Margo

Shelling Peanuts:
Sira

Being Fily's Bridesmaid:
Fily and me at her wedding

Hanging out with Fily and Margo:

Playing with Sira:

I arrived in Nafadji not really knowing what I had gotten myself into or how much I would get out of this experience. The first couple of weeks, I questioned why I was there and how I was going to survive two years in this tiny village. A couple of years later, it feels terrifying to leave this place. Living here has not been easy, but it has become home. I will miss my friends and family here immensely, but I will also miss the person I have become here. I’m not the same person who got out of the Peace Corps car in Nafadji two years ago. I can carry water on my head now. I can share a hut with rodents, lizards, cockroaches, and other creepy crawlers. I can cook traditional dishes over rocks and sticks. I’ve developed many bizarre skills that I never knew I wanted to learn, and now I’m afraid of losing that when I go back to the US. I hope I’m still as resourceful there as I have become here.

I’ve spent the past couple of years dreaming of Thai food and Pumpkin Spice Lattes, but once I can finally get those things regularly, am I going to appreciate them? Will I start taking all of these things for granted? I hope not.

I hope when I’m sitting in traffic in Seattle, I’ll remember how I used to bike 30 kilometers on a bumpy dirt road to and from my village while getting attacked by tsetse flies. I hope when I take hot showers, I remember pulling water at the pump with the ladies of Nafadji and going back to my pit latrine to bathe with a bucket and cup. I hope when I’m overwhelmed by the options at the grocery store, I remember how possible it is to survive on rice and peanuts alone.

Living in Nafadji has changed me in ways that I probably don’t even realize yet, but I do recognize that it has been a defining experience in my life. Leaving was painful, but I know that I will be back one day to visit my friends and family. Nafadji, mbe lun do.

5 comments:

  1. Damn, Girl.....that is eloquent and moving. Thanks for sharing......and I am still so bummed that I'll miss you here. XO/Kevin .....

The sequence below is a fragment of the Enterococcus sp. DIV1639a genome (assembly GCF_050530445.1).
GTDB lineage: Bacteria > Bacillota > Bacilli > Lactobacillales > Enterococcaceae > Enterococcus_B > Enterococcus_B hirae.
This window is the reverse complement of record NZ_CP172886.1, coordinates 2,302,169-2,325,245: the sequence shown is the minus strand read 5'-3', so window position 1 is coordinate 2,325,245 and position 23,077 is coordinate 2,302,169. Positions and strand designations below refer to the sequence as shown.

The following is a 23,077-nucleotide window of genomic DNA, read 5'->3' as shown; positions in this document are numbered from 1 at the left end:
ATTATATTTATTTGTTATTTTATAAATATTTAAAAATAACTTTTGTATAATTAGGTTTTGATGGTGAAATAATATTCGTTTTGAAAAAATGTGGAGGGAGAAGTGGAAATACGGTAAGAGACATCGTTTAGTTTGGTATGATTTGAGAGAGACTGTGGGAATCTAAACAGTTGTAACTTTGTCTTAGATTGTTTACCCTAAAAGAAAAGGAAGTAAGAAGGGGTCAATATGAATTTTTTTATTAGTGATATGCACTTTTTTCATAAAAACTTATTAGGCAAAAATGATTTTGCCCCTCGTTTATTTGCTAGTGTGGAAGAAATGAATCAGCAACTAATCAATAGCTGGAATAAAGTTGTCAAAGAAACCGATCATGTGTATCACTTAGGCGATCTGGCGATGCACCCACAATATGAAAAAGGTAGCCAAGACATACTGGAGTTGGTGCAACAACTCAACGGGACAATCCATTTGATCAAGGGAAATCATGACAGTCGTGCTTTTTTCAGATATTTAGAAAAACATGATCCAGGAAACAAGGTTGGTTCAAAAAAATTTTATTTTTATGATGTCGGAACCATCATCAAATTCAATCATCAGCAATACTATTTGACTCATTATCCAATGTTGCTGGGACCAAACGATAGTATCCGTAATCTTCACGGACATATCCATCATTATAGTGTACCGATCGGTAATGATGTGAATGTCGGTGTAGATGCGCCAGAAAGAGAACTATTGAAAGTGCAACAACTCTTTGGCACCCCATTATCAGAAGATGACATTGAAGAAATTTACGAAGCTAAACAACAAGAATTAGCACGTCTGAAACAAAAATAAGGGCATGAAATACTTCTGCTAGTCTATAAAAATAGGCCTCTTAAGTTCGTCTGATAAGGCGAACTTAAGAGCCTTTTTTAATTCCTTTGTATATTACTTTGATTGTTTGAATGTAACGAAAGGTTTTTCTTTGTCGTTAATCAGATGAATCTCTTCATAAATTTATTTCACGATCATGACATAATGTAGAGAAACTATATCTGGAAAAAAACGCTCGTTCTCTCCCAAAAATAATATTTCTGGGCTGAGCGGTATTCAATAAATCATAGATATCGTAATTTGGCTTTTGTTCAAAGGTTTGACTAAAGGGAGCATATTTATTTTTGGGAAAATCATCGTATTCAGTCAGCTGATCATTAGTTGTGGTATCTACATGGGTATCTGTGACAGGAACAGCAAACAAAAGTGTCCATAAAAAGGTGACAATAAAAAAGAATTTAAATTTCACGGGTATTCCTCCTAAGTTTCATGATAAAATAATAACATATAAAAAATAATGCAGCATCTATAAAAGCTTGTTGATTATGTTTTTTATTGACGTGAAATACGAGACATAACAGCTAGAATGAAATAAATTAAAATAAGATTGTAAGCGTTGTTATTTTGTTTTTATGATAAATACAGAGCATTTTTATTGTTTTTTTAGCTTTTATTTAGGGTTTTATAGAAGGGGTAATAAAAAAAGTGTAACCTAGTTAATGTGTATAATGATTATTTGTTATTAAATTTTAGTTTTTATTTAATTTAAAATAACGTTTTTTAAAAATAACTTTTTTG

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  2. It would be so amazing for you to take all this emotion and put it into a book. You have done what so many people dream of doing, but know they really don't have the courage to follow through. Stories like "Wild" are so amazing because a tap into that feeling of anxiety doing something new and scary. You that that in droves! I am very proud of what you have done and look forward to watching you take these experiences and help other people as much as you helped the people in Nafaji.
    Dad

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  3. Marielle--I had to wipe the tears from my eyes after reading this. It touched me very much and thank you for putting it all into such poignant words and pictures. Your journey here was an extraordinary one and thank you for sharing it with all of us. xoxo Mom

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  4. Marielle,
    You should know I have been reading your blog religiously and enjoyed every line. Your courage, compassion, and insight as you relate these stories has been so moving. You are an excellent writer! Though you leave your friends and family in Nafadji--who sound like incredibly special people--I am confident they will always be with you.
    I look forward to making a Seattle trip soon so I can hear about it all in person.
    Take care,
    Jaime

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  5. Thanks everyone! Mom and Dad, can't wait to see you in less than 2 weeks!

    Kevin, I'm bummed that I missed you. Any more Seattle trips planned this year?

    Jaime, great to hear from you! I hope to see you soon! It would be great to catch up! I read your published article on Big History, and it was amazing. You are such a talented writer! Hope you are doing well!